The Quarterly of the Texas State Historical Association, Volume 8, July 1904 - April, 1905 Page: 210
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Texas HIistorical Association Quarterly.
12. Tuesday after Easter, the 12th, we crossed the river, and
found the ford very easy (acomodado). We travelled five leagues
to the east, over some low hills, without any timber; we crossed
some ravines of red and yellow earth; we entered a mesquite
thicket, and found water in a creek. The creek was dry where we
first struck it (en los principios), and we were somewhat discom-
fited because we thought our guide had mistaken the direction;
about a league farther, however, there was a very good stream.
We named this creek the Arroyo del Leon,' because we found a
dead lion near by, very much mutilated (disforme). The country
was level, and furnished good pasturage. 5.
13. Wednesday, the 13th, we advanced to the east, sometimes
east-northeast2 six leagues. About half a league from the camp
we passed by the point of a little hill on which ends a clump of
oaks, and which we left on the right hand. Among them were
small piles of stones placed by hand (p2iedras puestas d manos).
We followed some low hills; there were about two leagues -of oak
timber which had to be partly cleared away; but after this all the
county was level till we reached a little creek. 6.
14. Thursday, the 14th, we moved forward, east-northeast, in
search of a great river which the guide told us we should find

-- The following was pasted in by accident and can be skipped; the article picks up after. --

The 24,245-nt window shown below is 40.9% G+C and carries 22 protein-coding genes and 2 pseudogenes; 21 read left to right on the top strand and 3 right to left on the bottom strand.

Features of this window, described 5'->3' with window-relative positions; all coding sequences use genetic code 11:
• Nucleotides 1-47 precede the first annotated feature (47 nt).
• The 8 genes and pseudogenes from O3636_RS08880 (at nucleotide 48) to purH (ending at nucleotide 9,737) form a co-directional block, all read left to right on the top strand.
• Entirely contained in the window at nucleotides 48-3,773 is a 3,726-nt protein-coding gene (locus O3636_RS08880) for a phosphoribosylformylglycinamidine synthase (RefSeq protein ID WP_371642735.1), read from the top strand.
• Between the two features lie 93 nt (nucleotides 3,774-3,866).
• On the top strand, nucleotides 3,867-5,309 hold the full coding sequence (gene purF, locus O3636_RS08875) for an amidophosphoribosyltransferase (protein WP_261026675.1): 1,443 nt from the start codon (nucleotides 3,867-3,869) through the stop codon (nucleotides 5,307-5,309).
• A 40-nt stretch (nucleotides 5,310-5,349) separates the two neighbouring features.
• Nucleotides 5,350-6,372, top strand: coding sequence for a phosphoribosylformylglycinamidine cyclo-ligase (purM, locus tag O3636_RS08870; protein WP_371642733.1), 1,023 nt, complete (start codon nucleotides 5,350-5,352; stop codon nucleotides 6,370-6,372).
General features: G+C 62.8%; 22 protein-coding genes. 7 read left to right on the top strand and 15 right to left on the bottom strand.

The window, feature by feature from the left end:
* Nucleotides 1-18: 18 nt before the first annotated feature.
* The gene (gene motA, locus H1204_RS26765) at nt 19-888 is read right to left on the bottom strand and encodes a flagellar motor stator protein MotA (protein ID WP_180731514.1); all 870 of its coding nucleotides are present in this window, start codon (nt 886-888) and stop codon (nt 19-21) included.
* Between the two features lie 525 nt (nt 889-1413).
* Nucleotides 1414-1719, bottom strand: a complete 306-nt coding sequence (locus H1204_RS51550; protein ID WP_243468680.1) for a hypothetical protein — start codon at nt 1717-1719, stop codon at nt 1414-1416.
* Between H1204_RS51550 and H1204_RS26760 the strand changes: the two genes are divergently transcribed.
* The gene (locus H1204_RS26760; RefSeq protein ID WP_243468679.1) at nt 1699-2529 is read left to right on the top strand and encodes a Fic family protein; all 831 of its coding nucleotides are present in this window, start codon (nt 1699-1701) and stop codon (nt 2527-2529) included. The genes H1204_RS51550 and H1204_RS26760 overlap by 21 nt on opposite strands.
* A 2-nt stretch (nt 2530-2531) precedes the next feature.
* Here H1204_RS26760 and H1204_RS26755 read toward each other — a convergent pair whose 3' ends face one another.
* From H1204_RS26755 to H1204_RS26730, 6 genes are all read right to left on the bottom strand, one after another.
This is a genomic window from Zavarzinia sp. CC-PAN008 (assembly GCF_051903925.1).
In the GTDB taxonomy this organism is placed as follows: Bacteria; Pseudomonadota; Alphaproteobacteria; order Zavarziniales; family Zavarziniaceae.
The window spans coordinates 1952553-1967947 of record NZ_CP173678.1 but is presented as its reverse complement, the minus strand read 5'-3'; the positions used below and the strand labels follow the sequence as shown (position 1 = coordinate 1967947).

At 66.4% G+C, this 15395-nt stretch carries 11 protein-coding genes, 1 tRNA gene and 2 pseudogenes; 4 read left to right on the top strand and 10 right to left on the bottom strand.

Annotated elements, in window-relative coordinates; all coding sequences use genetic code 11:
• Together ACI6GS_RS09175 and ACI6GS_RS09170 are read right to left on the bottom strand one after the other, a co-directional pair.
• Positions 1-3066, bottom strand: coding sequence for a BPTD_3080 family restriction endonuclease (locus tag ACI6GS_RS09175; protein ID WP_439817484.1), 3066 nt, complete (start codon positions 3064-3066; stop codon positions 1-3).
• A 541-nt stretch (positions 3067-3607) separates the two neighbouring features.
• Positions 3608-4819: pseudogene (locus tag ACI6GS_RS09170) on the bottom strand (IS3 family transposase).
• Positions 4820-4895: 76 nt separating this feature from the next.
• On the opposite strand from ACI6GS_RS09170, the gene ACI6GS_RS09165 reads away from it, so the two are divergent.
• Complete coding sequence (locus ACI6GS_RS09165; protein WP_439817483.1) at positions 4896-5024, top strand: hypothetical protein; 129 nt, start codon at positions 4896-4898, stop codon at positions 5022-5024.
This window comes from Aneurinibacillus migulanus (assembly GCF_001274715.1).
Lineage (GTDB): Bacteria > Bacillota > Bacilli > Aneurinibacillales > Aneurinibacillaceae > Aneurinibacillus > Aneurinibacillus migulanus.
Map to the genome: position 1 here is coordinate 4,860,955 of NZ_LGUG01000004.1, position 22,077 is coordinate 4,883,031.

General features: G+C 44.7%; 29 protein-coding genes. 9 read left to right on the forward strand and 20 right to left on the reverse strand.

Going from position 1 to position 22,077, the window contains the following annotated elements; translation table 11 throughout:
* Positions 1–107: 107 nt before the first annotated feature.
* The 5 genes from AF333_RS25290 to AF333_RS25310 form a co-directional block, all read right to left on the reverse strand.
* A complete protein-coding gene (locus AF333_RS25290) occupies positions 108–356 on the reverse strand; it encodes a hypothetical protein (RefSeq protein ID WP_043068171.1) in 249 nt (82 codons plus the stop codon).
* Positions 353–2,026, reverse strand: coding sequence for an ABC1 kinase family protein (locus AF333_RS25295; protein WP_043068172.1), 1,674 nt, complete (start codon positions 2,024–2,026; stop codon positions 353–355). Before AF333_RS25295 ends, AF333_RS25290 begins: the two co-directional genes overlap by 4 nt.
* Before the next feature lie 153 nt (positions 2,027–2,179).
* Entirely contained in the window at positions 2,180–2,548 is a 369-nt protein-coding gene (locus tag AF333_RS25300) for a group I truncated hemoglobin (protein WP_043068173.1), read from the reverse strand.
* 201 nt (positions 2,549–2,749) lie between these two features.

and which we reached at two in the afternoon. We travelled six
leagues, the first three over some hills, and the rest of the way
(despues) over some hills that were timbered, and marked with
1The San Antonio. Mr. Clark (THE QUARTERLY, V 179) suggests that
the name arroyo indicates that it was crossed rather high up. It is drawn
far out of the true position of the San Antonio, being almost far enough
west to represent the Nueces.
"The Map gives the direction as "east, veering to the northeast."
'Mr. Eugene Giraud, of Austin, informs me that in Western Texas one
often finds near a water supply a heap of small regularly shaped stones,
and, usually, a larger flat stone near by, with a hole scooped out of the
middle of the top. The theory generally accepted in explanation is, that
the Indians piled up the stones and used them in cooking the stem of
lechuguilla, a species of the maguey (agave Americana; American aloe,
century plant), afterward pressing the juice out of the stem to make an
intoxicating drink; and that they used the flat rock as a receptacle for
the juice. The heaps of stones mentioned in the text are doubtless of
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Texas State Historical Association. The Quarterly of the Texas State Historical Association, Volume 8, July 1904 - April, 1905, periodical, 1905; Austin, Texas. (texashistory.unt.edu/ark:/67531/metapth101033/m1/217/: accessed October 19, 2017), University of North Texas Libraries, The Portal to Texas History, texashistory.unt.edu; crediting Texas State Historical Association.